The female role model has become a powerful actor in the digital age we live in. By the female role model, I mean the bloggers, actresses, Instagrammers and artists who are young women and have other young women and girls as followers. Through social media, it is now incredibly easy stay up to date with people who interest you and see their every move and thought.
A discussion has begun based on this phenomenon: does great responsibility come with great power? In Sweden alone, there have been multiple occasions where young women have been questioned and told they are not behaving like good role models for young girls. It might be because they pose in pictures with a cigarette in their hand, or say inappropriate words in podcasts. Some have even faced criticism for taking baths, because it’s bad for the environment.
This way of thinking can also be found in criticism about TV-series that are close to reality, like the Norwegian series SKAM and Lena Dunham’s Girls. The well-liked feminist character Noora in SKAM has been blamed for falling in love with an alleged ‘bad boy’, because as a feminist, of course, she shouldn’t fall for someone like that.
These demands on ‘role models’ puts young women in a position where they can no longer be regular human beings who make mistakes and misjudgements, and who don’t always have everything figured out. A female role model is expected to be perfect in every way, and if perfection is not upheld it’s argued that it negatively affects young girls. Young women are also expected to be and act like role models, even if they did not choose this position themselves or ever claim to be ‘perfect’. When young women become famous they are automatically viewed as role models and subsequently have certain standards to uphold.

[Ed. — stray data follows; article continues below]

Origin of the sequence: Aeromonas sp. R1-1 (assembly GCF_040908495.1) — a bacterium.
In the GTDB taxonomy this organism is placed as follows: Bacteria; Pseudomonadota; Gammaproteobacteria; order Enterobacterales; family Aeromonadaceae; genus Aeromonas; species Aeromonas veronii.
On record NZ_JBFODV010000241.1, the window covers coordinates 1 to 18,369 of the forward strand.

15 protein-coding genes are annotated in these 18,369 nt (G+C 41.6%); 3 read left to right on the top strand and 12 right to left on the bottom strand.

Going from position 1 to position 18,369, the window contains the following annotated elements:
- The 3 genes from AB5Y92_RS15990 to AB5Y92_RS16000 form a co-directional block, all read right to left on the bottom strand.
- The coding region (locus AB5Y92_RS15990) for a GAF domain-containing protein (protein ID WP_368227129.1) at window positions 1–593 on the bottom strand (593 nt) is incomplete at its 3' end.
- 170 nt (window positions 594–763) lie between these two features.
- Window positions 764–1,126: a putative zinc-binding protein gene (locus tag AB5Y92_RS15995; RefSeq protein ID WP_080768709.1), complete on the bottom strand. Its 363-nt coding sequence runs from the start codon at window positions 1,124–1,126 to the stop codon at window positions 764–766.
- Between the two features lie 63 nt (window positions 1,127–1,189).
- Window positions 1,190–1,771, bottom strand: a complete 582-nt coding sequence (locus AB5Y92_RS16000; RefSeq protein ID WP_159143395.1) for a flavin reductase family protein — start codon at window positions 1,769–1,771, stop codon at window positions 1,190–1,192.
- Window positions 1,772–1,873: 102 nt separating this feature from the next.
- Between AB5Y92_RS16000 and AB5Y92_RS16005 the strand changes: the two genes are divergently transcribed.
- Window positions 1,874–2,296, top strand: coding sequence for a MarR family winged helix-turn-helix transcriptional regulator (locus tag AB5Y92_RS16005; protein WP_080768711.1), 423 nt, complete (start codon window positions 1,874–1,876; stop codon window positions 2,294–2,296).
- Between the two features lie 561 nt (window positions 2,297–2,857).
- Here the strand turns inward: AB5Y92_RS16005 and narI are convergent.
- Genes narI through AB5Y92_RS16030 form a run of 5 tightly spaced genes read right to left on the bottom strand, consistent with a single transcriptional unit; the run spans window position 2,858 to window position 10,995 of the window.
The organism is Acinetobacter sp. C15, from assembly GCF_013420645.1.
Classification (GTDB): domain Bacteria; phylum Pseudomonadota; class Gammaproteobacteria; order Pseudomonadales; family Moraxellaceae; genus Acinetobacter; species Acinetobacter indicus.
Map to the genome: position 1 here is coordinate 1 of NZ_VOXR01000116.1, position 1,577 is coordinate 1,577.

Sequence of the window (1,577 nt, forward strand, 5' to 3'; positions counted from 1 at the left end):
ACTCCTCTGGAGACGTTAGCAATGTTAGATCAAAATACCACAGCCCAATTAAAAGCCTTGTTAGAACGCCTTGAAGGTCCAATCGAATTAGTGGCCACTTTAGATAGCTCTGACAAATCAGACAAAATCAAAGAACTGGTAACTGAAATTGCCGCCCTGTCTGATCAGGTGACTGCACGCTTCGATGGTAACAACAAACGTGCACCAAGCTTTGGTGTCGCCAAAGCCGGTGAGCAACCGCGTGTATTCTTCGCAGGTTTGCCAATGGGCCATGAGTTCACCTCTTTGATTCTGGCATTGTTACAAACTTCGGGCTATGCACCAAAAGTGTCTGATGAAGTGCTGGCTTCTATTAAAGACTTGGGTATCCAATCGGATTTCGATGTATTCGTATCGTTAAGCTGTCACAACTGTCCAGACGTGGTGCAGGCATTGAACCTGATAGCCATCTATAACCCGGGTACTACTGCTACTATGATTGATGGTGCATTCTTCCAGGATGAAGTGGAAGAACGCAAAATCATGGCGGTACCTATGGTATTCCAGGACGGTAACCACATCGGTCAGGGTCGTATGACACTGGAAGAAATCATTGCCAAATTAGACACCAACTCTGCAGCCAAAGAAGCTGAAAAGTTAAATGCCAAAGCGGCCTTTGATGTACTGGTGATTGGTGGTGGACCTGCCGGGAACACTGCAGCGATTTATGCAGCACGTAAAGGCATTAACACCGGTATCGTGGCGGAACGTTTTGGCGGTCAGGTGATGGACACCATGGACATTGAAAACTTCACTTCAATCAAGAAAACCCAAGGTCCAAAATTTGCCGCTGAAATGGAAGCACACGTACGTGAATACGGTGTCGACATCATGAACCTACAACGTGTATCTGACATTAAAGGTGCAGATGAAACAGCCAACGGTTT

So the question we must ask ourselves is this – is it better for young girls to have perfect role models to look up to, or role models that show them reality? When trying to create an equal society, I personally believe that it is more important that young women can live their lives without being judged than it is for girls to grow up with the idea that women have to be perfect in order to be accepted by society. For example, I think that the idea of females being flawless is more harmful for young girls then seeing a picture of Alicia Vikander smoking a cigarette.
It’s clear that this is an issue of equality when we consider that these kinds of demands are not thrust upon men in the same way. I think it’s always important to keep in mind whether the same criticism would be given to a man in the same situation. We need to let women choose for themselves whether they want to be role models, and if so what type of role models they want to become.